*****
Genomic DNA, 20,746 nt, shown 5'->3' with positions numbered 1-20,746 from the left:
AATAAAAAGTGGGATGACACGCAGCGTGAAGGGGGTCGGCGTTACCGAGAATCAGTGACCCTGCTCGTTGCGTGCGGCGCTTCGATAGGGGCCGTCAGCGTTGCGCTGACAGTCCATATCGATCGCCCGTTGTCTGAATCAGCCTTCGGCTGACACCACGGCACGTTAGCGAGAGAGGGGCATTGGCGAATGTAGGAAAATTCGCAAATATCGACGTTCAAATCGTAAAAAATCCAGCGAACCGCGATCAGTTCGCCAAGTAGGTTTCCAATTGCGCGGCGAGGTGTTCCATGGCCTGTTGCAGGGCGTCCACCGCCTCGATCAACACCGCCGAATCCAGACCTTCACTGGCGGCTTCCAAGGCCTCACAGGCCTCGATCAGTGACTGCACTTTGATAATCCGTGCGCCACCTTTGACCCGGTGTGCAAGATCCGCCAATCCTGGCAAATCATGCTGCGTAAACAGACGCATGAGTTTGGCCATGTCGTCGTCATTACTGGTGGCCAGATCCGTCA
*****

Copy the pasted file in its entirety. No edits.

Genomic DNA, 20,746 nt, shown 5'->3' with positions numbered 1-20,746 from the left:
AATAAAAAGTGGGATGACACGCAGCGTGAAGGGGGTCGGCGTTACCGAGAATCAGTGACCCTGCTCGTTGCGTGCGGCGCTTCGATAGGGGCCGTCAGCGTTGCGCTGACAGTCCATATCGATCGCCCGTTGTCTGAATCAGCCTTCGGCTGACACCACGGCACGTTAGCGAGAGAGGGGCATTGGCGAATGTAGGAAAATTCGCAAATATCGACGTTCAAATCGTAAAAAATCCAGCGAACCGCGATCAGTTCGCCAAGTAGGTTTCCAATTGCGCGGCGAGGTGTTCCATGGCCTGTTGCAGGGCGTCCACCGCCTCGATCAACACCGCCGAATCCAGACCTTCACTGGCGGCTTCCAAGGCCTCACAGGCCTCGATCAGTGACTGCACTTTGATAATCCGTGCGCCACCTTTGACCCGGTGTGCAAGATCCGCCAATCCTGGCAAATCATGCTGCGTAAACAGACGCATGAGTTTGGCCATGTCGTCGTCATTACTGGTGGCCAGATCCGTCA